The Afghan Independent Election Commission on Sunday declared Ashraf Ghani Ahmadzai as the country’s new president. The announcement came hours after Ghani and his rival Abdullah Abdullah signed a power-sharing agreement in ending the election deadlock. Abdullah was widely believed to be far behind Ashraf in the official results. The final sticking point in the negotiations to form a unity government was Abdullah’s insistence that the official final vote tally not be released; Independent Election Commission obliged him.
Under the agreement, Abudullah or an aide of his is to become the chief executive, a post equal to that of prime minister in the new government. Under the terms of the unity deal, Ashraf Ghani will share power with chief executive. The two will share control over key institutions such as the Afghan army and other executive decision making entities. This weeks long election deadlock had damaged life for Afghans; people were worried about their future. Protracted electoral uncertainty, at times, seemed about to descend into political and ethnic violence; the resolution of the stalemate has been greeted with relief by the people of Afghanistan. The inauguration of the new government will take place at the end of the month, possibly on Sept 29.
Pakistan has supported the peaceful democratic transition in Afghanistan, Foreign office spokes person said, “We regard the signing of this agreement as a positive development. This outcome has been possible due to the wise and sagacious leadership of Dr. Ashraf Ghani and Dr. Abdullah Abdullah”. “A difficult and challenged unity structure is still preferable to conflict between these two groups,” said a US official in Kabul. “Having them both working together within the government and direct their energies toward positive reform is again preferable to some of the alternatives”, he added. The United Nations Security Council has also welcomed the conclusion of the presidential election process in Afghanistan and agreement on formation of a national unity government. Council members emphasised the importance of all parties “working within the framework of the government of national unity to achieve a unified, peaceful and prosperous future for Afghanistan,” said a press statement.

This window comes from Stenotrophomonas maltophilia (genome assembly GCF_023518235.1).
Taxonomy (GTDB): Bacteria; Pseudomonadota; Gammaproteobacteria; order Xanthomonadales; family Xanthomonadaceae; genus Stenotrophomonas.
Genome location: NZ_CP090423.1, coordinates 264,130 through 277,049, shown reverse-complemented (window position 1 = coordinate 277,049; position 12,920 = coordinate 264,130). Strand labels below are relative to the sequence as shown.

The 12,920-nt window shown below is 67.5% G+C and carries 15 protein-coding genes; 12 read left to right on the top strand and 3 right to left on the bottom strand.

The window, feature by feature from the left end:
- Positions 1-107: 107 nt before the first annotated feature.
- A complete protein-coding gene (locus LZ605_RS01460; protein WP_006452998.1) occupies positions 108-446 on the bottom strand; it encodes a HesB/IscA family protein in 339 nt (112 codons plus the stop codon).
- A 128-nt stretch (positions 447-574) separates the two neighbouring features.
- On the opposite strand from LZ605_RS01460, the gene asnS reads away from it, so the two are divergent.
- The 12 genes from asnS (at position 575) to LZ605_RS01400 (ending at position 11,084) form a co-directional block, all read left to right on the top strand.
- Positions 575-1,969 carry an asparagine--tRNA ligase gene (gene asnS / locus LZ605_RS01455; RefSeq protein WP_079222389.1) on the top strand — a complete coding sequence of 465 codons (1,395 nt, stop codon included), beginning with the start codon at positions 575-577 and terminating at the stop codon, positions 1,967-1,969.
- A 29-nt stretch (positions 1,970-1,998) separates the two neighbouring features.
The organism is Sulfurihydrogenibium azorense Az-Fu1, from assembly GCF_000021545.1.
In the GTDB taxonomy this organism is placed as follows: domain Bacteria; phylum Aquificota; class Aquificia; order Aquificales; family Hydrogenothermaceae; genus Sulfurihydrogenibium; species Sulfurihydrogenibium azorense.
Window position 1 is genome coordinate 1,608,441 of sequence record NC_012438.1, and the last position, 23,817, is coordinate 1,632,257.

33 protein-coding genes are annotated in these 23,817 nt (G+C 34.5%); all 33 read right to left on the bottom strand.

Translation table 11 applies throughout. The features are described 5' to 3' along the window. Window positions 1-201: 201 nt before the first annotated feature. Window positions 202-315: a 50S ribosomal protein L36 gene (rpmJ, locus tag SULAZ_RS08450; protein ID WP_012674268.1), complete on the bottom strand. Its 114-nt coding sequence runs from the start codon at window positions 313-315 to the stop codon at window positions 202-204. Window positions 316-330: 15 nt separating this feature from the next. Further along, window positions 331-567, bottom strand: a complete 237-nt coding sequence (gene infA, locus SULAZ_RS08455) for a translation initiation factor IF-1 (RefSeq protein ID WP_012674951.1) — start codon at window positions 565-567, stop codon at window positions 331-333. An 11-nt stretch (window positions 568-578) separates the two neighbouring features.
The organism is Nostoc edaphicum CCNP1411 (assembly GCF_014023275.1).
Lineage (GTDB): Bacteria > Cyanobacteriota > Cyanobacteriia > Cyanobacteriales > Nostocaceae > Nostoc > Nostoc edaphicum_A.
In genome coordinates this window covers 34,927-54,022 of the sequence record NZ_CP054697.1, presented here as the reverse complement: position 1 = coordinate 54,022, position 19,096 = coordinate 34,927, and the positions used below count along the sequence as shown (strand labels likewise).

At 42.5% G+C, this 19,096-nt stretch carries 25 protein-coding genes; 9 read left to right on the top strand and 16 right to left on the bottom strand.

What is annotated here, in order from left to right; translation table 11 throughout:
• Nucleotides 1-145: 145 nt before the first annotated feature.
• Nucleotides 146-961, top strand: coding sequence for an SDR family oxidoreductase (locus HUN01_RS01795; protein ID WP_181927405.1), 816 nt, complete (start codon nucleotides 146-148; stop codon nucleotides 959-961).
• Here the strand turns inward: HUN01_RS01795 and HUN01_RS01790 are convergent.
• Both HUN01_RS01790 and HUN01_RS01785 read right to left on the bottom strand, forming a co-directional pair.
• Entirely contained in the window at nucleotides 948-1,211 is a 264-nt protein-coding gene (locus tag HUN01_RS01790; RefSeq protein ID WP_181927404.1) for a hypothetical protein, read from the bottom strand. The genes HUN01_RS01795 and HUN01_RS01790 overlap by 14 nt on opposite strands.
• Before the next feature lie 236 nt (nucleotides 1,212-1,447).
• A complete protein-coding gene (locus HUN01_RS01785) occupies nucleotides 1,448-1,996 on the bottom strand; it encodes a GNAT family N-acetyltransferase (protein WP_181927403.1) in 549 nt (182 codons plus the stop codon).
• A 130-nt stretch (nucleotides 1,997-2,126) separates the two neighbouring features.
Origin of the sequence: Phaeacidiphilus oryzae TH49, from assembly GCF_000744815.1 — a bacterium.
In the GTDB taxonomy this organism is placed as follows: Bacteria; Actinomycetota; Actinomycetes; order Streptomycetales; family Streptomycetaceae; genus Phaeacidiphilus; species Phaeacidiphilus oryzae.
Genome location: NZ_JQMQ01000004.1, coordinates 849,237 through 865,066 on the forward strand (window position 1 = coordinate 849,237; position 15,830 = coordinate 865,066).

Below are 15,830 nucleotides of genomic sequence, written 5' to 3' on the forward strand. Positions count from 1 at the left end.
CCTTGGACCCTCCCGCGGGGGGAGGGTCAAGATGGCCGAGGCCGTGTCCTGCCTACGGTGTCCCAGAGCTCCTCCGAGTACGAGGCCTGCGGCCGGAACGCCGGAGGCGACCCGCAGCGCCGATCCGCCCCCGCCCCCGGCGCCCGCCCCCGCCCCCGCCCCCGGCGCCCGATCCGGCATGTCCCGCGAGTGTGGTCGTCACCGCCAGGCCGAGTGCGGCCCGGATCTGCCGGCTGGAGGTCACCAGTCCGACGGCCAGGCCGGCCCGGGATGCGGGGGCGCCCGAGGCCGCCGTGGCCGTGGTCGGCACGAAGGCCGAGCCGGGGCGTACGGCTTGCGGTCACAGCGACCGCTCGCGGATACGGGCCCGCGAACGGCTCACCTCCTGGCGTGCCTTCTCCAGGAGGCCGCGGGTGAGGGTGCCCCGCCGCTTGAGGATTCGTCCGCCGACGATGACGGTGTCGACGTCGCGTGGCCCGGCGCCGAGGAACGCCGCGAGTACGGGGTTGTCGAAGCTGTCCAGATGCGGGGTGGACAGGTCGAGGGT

As America struggles to find ways and means to mobilize additional blood and treasure to fuel and propel another ‘war of decades’ in Iraq to militarily engage the Islamic State, Afghan government has sounded a distress alarm that it is broke. It has formally requested the US for an immediate $537 million bailout. President-designate Mr. Ashraf Ghani has said that there is a budgetary shortage of more than $900 million, in part, because doubts about the formation of new government have prompted a collapse in tax and customs collections. With American focus on Islamic State fighters across Iraq and Syria, the Taliban may not seem so pressing a threat to Americans these days. Nevertheless, Taliban continue to be a potent force-in-being.
Be that as it may, without an immediate rescue, Afghan government won’t be able to pay its employees. Afghanistan’s 350,000 strong security forces are paid for by the America led coalition; Afghan government only provides them daily meals. An oft quoted military adage has it that “Army marches on its stomach”. And if the soldiers don’t eat, they create serious problems; they may even go on rampage. Therefore, without the bailout, Afghan government will have a difficult time keeping terrorists out of Afghanistan. Taliban are increasing pressure around Kabul, where they killed two American troops outside the US embassy in a suicide bombing on September 16. Another indicator of economic difficulties is that power supply to some of the cities is being scaled down due to lack of funding to sustain capacity level generation.